What do you think? Is there already an established way of modular forking? I wouldn't like to litter hackage with another unusable Forkable class:)

Hi,

There are a dozen packages on hackage defining a class for monads that can be forked, however none of these are modular enough to be useful in my opinion.

In particular the following are not addressed:

1. Cases when the child thread's monad is different from the parent's

2. Monad transformers (this is somewhat addressed with Control.Monad.Trans.Control)

I will try to demonstrate both issues with an example.

1. WebSockets

WebSockets is a monad that cannot itself be forked. This is because at any given time there should only be a single thread listening on a websocket.

However there is a reasonable monad that can be forked off, namely one that can send to the websocket - one that has access to the Sink.

So first off a "Forkable" class should not look like this:

class (MonadIO m, MonadIO n) => Forkable m where

fork :: m () -> m ThreadId

But rather like this:

class Forkable m n where

fork :: n () -> m ThreadId

For our example the instance would be

instance (Protocol p) => Forkable (WebSockets p) (ReaderT (Sink p) IO) where

fork (ReaderT f) = liftIO . forkIO . f =<< getSink

Another example would be a child that should not be able to throw errors as opposed to the parent thread.

2. ReaderT

Continuing from the previous example to demonstrate the need to distinguish forkable transformers.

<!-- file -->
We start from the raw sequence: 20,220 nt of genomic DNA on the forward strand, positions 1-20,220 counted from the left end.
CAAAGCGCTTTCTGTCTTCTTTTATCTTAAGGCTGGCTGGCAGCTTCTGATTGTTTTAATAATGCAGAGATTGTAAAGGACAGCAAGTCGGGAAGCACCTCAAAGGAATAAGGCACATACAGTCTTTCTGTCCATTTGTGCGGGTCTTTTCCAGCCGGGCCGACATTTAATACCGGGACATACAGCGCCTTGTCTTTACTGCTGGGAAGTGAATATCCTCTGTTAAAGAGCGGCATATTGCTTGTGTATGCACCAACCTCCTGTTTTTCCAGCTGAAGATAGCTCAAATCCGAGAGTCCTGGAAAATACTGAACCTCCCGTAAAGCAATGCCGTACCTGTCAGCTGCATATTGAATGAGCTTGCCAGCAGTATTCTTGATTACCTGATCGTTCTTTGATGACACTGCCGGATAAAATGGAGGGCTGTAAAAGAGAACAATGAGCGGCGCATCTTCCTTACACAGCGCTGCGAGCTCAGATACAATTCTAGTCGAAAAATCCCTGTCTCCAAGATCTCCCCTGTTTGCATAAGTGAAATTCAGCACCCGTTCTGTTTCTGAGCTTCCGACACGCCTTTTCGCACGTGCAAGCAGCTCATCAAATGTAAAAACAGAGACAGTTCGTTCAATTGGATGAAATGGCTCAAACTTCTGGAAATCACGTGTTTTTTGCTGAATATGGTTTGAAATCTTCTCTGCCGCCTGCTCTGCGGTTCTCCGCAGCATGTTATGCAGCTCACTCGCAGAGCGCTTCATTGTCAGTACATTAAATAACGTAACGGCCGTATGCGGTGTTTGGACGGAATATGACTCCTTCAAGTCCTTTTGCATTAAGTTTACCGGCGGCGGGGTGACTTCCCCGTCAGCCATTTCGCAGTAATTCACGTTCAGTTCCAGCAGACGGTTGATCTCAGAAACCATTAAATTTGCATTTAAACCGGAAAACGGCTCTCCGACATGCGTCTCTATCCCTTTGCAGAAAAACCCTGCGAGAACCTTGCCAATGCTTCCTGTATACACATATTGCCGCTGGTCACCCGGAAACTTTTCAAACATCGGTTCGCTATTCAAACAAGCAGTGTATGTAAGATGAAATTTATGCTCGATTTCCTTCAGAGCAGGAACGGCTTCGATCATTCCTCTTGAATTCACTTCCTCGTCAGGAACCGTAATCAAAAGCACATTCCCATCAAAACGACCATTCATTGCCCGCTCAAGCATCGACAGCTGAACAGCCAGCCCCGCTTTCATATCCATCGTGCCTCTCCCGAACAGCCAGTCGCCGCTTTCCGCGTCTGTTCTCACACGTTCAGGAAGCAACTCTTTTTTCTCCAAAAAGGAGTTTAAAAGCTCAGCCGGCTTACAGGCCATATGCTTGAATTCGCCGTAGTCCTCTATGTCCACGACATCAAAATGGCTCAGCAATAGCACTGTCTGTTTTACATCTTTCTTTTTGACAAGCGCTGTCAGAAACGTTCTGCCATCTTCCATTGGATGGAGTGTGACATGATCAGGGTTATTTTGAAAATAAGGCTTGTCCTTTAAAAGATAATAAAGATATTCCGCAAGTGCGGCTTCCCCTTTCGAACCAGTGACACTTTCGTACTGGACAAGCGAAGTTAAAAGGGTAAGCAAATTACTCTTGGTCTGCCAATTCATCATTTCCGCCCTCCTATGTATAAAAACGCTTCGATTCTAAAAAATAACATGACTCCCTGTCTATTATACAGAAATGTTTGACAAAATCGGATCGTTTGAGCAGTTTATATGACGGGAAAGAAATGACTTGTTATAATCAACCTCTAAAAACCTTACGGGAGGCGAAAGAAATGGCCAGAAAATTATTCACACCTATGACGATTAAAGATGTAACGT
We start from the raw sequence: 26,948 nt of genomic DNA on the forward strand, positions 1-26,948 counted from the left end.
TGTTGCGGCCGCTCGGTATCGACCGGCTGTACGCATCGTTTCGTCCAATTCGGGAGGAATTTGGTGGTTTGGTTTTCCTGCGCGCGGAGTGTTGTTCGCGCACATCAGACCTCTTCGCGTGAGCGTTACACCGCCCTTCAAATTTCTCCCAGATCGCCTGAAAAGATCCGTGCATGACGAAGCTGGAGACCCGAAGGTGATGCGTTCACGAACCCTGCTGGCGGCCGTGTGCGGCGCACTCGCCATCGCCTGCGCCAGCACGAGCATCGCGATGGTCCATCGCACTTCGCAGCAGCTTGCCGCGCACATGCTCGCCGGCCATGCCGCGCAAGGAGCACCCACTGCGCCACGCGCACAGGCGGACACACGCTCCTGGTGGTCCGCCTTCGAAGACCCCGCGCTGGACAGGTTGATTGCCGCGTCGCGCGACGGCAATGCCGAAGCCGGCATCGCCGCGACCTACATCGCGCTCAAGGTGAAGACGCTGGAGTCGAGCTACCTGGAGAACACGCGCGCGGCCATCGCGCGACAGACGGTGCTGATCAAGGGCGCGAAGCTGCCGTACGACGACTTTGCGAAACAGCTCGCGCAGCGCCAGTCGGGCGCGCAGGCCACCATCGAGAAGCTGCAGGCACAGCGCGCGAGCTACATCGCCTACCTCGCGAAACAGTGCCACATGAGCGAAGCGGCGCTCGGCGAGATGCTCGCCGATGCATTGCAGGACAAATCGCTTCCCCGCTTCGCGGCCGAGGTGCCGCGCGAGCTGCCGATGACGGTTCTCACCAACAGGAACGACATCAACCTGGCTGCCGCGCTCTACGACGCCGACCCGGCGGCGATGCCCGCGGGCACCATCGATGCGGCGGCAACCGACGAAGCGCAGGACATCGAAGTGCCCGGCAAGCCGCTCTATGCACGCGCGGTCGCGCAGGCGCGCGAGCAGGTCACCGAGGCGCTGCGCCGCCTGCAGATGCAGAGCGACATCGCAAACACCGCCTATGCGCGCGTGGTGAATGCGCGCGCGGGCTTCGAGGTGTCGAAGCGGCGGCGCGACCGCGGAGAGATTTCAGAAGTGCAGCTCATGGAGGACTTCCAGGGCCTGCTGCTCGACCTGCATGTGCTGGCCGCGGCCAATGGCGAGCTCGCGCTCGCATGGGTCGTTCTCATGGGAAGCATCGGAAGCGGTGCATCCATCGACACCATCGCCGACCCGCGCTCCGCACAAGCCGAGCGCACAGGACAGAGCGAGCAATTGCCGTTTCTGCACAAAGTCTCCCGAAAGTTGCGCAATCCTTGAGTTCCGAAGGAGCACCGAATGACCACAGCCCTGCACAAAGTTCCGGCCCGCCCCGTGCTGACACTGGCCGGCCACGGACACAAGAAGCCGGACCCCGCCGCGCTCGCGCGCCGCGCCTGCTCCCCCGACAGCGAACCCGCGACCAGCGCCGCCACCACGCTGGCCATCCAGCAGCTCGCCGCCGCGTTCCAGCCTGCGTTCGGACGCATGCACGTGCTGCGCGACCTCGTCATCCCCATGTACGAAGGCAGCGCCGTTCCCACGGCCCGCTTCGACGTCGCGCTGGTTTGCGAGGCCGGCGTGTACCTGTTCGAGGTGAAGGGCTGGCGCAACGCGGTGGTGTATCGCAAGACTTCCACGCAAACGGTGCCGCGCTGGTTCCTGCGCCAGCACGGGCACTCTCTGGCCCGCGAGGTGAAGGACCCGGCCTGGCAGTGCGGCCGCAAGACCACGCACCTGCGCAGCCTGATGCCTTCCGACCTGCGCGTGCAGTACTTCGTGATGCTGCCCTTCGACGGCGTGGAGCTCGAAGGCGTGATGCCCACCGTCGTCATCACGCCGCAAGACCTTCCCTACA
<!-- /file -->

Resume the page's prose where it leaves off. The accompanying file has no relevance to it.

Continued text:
Say we have some shared state S that both parent and child should have access to:

type Parent p = ReaderT (TVar S) (WebSockets p)

type Child p = ReaderT (TVar S) (ReaderT (Sink p) IO)

The "forkability" of Child from Parent should be implied, however with Forkable we have to write a separate instance.

So what I suggest is a second class:

class ForkableT t where

forkT :: (Forkable m n) => t n () -> t m ThreadId

And then:

instance ForkableT (ReaderT r) where

forkT (ReaderT f) = ReaderT $ fork . f

We can also introduce a default for Forkable that uses a ForkableT instance:

class (MonadIO m, MonadIO n) => Forkable m n where

fork :: n () -> m ThreadId

default fork :: ForkableT t => t n () -> t m ThreadId

fork = forkT

instance (Forkable m n) => Forkable (ReaderT r m) (ReaderT r n)

This means Child is automatically Forkable from Parent, no need to write a specific case for our specific monads (and if we newtype it we can use -XGeneralizedNewtypeDeriving)

Note how MonadTransControl already solves the specific problem of lifting a forking operation into ReaderT. However consider ResourceT from Control.Monad.Resource: it is basically a ReaderT, however in order to safely deallocate resources when sharing reference counting is needed. This means a simple lift would not suffice.

We can nevertheless provide a default ForkableT based on MonadTransControl:

class ForkableT t where

forkT :: (Forkable m n) => t n () -> t m ThreadId

default forkT :: (MonadTransControl t, Forkable m n) => t n () -> t m ThreadId

forkT t = liftWith $ \run -> fork $ run t >> return ()

Actually resourcet's reference counting resourceForkIO also nicely demonstrates the first problem:

type Parent p = ResourceT (WebSockets p)

type Child p = ResourceT (ReaderT (Sink p) IO)

Note how we cannot use resourceForkIO without touching the underlying monads.

What do you think? Is there already an established way of modular forking? I wouldn't like to litter hackage with another unusable Forkable class:)